Category: Maori Issues
Last week I received an anonymous copy of a Memo the Environment Minister Nick Smith had written to his caucus colleagues on 26 January this year, defending his Resource Management Act reforms. It advised National Party MPs on how to respond to concerns raised by the New Zealand Centre for Political Research.
NZCPR readers must urgently contact their members of Parliament to protest over the racist ambush sprung on New Zealand by the National government in cahoots with the Maori Party under the guidance of Environment Minister Dr Nick Smith.
I’ve been sent an astonishing memo to caucus from the unfortunate Minister now carrying this Bill. In my opinion it treats caucus with contempt. My corrections to it are set out below...
Over recent years Google and Facebook have become targets in a campaign questioning whether such successful international companies are paying their “fair share” of tax in the countries in which they operate.
Waitangi Day has been steeped in local protest and controversy for years. That’s why Prime Minister Norman Kirk named it New Zealand Day when he turned it into a national holiday in 1973 - to signify that New Zealand was moving towards a broader concept of nationhood.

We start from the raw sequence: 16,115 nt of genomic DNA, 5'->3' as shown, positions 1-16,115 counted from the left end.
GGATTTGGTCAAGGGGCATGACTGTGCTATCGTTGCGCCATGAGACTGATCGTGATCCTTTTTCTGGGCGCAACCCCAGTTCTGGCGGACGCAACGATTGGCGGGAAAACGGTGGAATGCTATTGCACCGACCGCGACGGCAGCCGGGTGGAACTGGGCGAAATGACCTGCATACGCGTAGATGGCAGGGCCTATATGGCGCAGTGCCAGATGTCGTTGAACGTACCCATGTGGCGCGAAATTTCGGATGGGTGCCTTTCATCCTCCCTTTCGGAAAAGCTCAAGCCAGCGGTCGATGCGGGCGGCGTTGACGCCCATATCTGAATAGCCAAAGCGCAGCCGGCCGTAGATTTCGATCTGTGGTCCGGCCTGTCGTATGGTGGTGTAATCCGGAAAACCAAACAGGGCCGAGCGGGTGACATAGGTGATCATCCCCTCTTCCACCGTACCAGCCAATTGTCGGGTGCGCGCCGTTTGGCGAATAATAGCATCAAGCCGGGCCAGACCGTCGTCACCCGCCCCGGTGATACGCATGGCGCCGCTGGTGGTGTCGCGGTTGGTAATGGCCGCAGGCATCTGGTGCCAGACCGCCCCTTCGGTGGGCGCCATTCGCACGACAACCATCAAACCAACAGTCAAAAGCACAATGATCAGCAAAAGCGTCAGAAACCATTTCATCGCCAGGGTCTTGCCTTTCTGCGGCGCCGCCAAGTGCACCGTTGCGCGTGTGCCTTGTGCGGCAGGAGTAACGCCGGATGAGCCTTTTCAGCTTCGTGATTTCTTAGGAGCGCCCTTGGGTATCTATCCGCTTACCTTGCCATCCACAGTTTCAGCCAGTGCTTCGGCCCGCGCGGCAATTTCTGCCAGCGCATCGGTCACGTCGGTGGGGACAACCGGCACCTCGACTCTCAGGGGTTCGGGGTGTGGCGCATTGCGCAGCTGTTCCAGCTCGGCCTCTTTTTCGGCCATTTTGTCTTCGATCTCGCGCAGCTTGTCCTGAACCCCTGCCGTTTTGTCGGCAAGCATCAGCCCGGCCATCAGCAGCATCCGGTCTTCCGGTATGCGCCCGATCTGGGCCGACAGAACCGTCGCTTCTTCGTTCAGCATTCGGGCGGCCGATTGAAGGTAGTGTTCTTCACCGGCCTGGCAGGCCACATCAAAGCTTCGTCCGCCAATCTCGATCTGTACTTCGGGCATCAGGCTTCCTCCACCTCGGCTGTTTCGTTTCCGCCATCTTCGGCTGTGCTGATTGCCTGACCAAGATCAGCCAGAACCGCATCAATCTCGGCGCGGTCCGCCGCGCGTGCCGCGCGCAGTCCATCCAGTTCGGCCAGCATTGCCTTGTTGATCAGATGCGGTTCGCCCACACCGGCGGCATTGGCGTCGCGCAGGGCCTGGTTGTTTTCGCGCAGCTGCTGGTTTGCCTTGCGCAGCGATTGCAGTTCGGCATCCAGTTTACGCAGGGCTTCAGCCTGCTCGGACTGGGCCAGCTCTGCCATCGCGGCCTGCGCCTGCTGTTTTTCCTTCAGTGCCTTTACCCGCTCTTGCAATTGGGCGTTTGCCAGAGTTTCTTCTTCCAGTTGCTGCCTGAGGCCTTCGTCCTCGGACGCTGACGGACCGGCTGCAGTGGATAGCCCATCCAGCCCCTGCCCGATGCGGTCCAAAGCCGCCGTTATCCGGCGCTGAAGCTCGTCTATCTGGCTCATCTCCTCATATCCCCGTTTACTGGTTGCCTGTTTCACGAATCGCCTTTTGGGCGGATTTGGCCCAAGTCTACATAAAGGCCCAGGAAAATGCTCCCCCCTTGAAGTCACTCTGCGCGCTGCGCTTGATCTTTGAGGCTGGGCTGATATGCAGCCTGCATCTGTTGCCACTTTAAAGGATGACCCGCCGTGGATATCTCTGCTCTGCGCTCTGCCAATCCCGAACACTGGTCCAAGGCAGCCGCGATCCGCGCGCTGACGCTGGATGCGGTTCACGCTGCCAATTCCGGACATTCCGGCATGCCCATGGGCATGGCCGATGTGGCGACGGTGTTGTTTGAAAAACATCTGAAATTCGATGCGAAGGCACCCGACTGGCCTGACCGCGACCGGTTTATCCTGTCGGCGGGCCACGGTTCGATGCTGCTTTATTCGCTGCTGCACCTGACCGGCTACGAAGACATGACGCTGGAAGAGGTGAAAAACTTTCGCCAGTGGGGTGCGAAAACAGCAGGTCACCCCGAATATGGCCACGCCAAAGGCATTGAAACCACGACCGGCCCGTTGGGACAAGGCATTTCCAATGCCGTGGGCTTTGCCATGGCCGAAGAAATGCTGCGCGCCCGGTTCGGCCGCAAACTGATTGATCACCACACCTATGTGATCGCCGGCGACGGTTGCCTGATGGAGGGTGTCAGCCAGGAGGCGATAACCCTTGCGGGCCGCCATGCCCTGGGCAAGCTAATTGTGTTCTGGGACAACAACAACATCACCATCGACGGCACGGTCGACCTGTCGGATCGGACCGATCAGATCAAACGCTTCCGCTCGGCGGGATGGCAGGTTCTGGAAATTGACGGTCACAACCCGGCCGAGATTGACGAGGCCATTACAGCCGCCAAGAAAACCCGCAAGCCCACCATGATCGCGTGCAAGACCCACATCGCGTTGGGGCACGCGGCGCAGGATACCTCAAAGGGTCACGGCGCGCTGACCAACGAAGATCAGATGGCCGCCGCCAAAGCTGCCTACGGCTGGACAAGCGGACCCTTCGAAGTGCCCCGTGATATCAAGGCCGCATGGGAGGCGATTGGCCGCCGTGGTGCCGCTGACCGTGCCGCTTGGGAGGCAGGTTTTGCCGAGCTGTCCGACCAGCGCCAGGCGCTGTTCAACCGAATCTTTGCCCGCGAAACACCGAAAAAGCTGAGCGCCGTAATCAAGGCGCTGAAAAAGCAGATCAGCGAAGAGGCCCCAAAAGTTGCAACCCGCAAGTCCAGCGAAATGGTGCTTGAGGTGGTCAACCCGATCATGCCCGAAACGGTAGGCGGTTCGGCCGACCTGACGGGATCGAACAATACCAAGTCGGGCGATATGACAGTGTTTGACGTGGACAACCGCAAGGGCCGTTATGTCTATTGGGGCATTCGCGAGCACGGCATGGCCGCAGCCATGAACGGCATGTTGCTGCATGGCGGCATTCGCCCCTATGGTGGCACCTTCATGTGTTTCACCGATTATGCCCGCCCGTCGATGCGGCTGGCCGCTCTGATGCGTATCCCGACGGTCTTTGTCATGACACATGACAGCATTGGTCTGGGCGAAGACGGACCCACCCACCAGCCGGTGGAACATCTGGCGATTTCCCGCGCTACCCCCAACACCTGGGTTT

There is little public debate on the meaning of the Treaty. But there should be. Uncontested assertions are shaping government policy, judicial thinking and political debate. In the manner of the marae, our common interests are best served by robust debate, in an environment of mutual respect.
2016 has been a year of significant political change. Establishment politics has been turned on its head. From the Brexit referendum in the UK, to the election of Donald Trump in the US, the shock waves kept coming.
Not content with creating the Treaty of Waitangi grievance industry and inserting ‘undefined’ Treaty principles into legislation – to enable activist Judges to invent new Treaty ‘rights’ - Sir Geoffrey Palmer now wants replace the sovereignty of the Queen with a new Constitution embedding the Treaty as superior law.
The new Iwi Participation Agreements will require democratically elected councils to seek the approval of unelected tribal representatives in all major decision-making. Even though many councils have more than a dozen iwi claiming an interest in their areas – each will be entitled to set up their own Agreements and be individually consulted.